Medications provide a wonderful avenue for treating addiction to alcohol and drugs. However, a multi-pronged approach is needed in order to set a person up for lifelong sobriety. Both residential and outpatient programs offer different types of therapy modalities proven to help people with substance use disorders. Residential programs require a person to live in a facility for 30 days or more. Alternatively, outpatient programs provide a similarly wide range of types of treatment options that allow the person to receive treatment while still living at home. Outpatient care can also work well for people residing in sober living homes.
Outpatient care commonly occurs in three types of treatment programs. These include regular outpatient programs (OP), intensive outpatient programs (IOP), and partial hospitalization programs (PHP). The length of time spent in outpatient care depends on the individual’s unique circumstances. This includes which substance is the focus of their addiction, how long they have been abusing it, and their mental and physical health. Sessions can range from two to seven days per week, with PHP treatment requiring the highest level of commitment in terms of days and hours per week.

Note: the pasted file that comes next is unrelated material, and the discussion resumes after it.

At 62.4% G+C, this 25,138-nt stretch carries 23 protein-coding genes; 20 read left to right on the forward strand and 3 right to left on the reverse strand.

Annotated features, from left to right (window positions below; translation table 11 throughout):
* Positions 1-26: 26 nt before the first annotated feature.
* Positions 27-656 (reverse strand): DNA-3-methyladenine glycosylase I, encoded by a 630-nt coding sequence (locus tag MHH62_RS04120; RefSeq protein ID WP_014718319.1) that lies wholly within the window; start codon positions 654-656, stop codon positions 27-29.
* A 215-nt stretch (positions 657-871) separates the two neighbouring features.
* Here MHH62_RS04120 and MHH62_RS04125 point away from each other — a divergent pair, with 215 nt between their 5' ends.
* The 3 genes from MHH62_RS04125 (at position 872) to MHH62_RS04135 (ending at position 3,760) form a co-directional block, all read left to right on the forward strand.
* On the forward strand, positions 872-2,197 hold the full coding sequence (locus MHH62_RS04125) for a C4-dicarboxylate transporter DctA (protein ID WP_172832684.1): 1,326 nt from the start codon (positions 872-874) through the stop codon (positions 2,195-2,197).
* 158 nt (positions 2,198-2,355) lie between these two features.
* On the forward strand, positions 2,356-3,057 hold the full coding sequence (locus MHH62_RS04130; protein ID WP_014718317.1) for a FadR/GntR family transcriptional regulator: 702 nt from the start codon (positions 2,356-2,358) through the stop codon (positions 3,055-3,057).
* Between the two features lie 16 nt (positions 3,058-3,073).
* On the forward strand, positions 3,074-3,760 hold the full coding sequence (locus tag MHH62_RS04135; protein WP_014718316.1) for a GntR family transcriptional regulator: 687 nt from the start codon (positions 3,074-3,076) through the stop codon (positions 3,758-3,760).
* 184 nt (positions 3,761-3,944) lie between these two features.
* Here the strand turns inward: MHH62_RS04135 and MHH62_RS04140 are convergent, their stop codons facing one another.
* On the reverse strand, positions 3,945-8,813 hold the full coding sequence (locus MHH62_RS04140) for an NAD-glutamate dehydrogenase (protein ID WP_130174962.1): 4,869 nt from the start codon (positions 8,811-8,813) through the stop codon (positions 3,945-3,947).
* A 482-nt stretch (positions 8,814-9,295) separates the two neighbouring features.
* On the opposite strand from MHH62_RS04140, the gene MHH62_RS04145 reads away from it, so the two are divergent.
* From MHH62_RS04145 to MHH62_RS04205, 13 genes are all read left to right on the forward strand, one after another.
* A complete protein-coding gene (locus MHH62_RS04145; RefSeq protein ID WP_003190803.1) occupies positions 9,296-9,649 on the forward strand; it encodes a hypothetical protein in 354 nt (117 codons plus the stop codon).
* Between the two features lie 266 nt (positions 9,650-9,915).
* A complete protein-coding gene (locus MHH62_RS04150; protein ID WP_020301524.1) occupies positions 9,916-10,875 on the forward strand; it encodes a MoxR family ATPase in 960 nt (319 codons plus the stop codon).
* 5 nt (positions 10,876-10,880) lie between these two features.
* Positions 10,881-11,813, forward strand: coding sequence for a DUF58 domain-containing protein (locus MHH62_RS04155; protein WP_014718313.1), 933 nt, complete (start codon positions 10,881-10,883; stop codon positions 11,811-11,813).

Find Help for Addiction in Atlanta
Do you struggle with an addiction to alcohol or opioids and feel hopeless? Finding professional, caring help is easier than you might think. Buckhead Behavioral Health provides effective, evidence-based therapy modalities that help people overcome substance use disorders. We use multiple methods to teach people to become sober and stay that way. FDA-approved medications like Vivitrol can help keep a person sober for the long haul.
If you would like more information about Vivitrol shots, visit our admissions page now. Our staff will be happy to answer your questions and see if this approach is right for you.